Fighting popular misconceptions in digital age

Today we live in abundance of fake news, half-baked resources, and cyber manipulators.  Since this blog focuses on knowledge, we cannot simply ignore the abundance of disinformation. We address this subject occasionally, yet this is the first time I am trying to build an organized approach to disinformation. I will be writing from my own knowledgeand understanding. For your reading, I selected a couple of articles here, here, here, here, and here.

Disinformation is the weapon of choice for modern criminals

Disinformation is not new, but it became ubiquitous only recently.  Nobody has a good solution for disinformation. There is usually very little regulation or control, and people who misbehave do not get punished.  Using disinformation is not even considered an unacceptable immoral act. On the other hand, it is highly effective in targeting public opinion and generate a response.  As a result, it is used by everybody: scientists and journalists who need publications, state organizations that need to manipulate public opinion, lobbyists and commercial organizations that need sales.  During the 20th century, we learned quite well to ignore direct propaganda and advertisements, yet we are vulnerable to more covert approaches.

Knowing more does not mean knowing better

We teach our students how to read faster and remember better the materials they read. Unfortunately, the same superskills make our students more vulnerable to disinformation. As we maximize the intake of information, we not only increase the amount of information we see but also decrease the amount of filtering the information undergoes.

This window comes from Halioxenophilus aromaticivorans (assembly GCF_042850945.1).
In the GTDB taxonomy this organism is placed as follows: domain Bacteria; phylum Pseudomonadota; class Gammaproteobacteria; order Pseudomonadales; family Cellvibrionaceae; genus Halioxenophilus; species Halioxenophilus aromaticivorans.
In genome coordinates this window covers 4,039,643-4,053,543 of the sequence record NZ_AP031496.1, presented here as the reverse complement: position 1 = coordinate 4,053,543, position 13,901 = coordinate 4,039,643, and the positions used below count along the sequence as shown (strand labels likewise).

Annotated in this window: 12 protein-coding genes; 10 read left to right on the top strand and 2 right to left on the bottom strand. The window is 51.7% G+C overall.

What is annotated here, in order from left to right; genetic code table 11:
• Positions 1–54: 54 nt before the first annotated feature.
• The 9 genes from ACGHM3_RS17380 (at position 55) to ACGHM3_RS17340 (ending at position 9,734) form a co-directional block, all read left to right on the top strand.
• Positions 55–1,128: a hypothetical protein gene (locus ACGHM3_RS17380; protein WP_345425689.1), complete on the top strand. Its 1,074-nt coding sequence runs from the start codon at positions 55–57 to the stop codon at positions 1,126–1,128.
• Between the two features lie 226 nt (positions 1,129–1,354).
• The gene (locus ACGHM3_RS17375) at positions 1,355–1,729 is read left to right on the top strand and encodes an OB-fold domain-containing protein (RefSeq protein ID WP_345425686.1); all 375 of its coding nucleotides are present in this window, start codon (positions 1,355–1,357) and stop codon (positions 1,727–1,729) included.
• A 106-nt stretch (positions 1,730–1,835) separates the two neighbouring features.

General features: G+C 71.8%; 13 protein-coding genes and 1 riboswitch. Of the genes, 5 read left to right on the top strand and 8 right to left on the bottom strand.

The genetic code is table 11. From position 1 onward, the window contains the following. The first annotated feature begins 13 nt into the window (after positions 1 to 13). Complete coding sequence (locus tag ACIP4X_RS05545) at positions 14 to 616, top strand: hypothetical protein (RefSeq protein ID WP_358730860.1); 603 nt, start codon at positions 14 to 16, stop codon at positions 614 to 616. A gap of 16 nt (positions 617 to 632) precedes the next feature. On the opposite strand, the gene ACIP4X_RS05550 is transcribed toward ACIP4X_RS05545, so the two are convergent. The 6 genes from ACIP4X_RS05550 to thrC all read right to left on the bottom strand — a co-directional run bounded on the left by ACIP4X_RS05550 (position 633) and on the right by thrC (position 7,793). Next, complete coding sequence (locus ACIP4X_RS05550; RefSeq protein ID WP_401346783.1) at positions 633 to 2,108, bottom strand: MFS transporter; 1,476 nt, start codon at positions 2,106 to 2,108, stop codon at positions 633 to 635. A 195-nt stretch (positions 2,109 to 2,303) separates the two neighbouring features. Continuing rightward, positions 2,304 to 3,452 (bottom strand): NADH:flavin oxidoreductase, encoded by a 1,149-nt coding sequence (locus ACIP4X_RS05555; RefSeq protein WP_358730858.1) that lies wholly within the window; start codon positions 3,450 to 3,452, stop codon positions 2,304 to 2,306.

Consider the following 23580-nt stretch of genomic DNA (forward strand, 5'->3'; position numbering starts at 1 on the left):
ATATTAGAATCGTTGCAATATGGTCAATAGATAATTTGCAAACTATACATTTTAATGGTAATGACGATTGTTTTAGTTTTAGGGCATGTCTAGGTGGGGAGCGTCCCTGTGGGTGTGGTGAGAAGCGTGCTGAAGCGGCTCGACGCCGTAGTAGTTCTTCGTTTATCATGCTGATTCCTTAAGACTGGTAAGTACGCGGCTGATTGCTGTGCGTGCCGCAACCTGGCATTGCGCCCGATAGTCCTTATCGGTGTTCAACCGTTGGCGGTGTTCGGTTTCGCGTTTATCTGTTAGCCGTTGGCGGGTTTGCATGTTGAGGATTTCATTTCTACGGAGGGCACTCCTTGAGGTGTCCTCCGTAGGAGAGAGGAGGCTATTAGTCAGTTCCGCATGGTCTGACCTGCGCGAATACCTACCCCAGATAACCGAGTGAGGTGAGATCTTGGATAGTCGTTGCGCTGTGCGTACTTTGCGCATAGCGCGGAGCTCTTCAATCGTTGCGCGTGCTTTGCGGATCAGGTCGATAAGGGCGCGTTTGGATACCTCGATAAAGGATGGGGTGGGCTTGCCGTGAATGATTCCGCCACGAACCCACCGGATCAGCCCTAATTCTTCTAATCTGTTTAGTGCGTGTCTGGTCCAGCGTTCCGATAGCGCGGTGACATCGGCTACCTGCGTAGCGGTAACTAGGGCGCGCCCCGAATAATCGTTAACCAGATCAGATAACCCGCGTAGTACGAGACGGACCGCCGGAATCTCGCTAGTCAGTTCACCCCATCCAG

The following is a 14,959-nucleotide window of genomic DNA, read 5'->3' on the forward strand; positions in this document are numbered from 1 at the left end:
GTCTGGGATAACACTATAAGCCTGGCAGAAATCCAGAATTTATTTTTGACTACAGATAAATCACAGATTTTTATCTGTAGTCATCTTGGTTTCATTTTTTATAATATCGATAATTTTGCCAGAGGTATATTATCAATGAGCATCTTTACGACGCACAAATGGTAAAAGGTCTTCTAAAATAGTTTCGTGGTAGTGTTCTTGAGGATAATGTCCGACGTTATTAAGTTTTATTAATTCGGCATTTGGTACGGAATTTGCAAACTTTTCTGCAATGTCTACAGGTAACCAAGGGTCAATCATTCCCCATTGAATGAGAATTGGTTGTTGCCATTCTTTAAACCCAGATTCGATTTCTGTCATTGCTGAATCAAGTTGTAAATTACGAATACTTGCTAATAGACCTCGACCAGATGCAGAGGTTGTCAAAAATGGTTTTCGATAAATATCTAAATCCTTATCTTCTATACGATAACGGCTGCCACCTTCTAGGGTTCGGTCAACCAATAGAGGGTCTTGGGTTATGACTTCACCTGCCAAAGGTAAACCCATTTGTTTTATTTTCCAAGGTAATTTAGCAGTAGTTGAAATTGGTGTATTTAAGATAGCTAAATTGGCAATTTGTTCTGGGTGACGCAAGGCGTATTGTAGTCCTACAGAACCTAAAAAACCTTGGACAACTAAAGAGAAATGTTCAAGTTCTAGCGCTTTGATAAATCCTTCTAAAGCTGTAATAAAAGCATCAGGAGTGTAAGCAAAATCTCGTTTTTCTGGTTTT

Applying common sense and scientific methods, trying to recreate the experiments or retrace the chain of authorized sources cited in each article (if there are any) is a slow process. It will slow down the reading, and introduce conflicting details into information we are trying to encode. So ideally we should speedread only from reputable sources.

The simplicity and convenience of simply remembering the facts and the arguments is much more attractive than understanding and recreating the methodology used to derive the arguments. Trusting blindly is an easy choice even if there is very little reason to trust someone. As we increase the coverage of information, the quality of resources we use will eventually decrease and our knowledge will become less accurate.

Remedy: You do not need to read or know everything. Sometimes it is better simply to ignore the more questionable resources and move on. If you read something and remember nothing, maybe you are lucky.

The bless of ignorance

Knowing something about a subject is much worse than being an expert, or being totally ignorant. Typically we do not understand the limitations of our knowledge, and this is dangerous.

Even something which is known as false will likely make us accept it if we are exposed to the information long enough. Propaganda works by repeating the same message over and over, until we feel like we know it to be true, without trying to understand why it is true.

Total ignorance at least makes us open to new facts and ideas. Partial knowledge makes us filter the information that disagrees with what we accept true.

Remedy: If you want to know something, at least have enough curiosity to learn the readily available information about the subject from multiple sources. Otherwise, you might be better off being fully ignorant.

Filtering bubble

Receiving the same information from multiple unrelated sources makes the information more trustworthy. Two eyewitnesses are sufficient at court. We use similar logic when analyzing information. The same fact or data repeated by multiple sources is perceived as trustworthy.

Unfortunately, the search engines and social media is configured in a way that shows us only the information similar to what we see. There could be equivalently trustworthy information contradicting what we accept to be true. That information will likely circle in its own bubble of related people, related articles and related searches. Quite likely we will not see it, or we will see it and filter it out as something not trustworthy.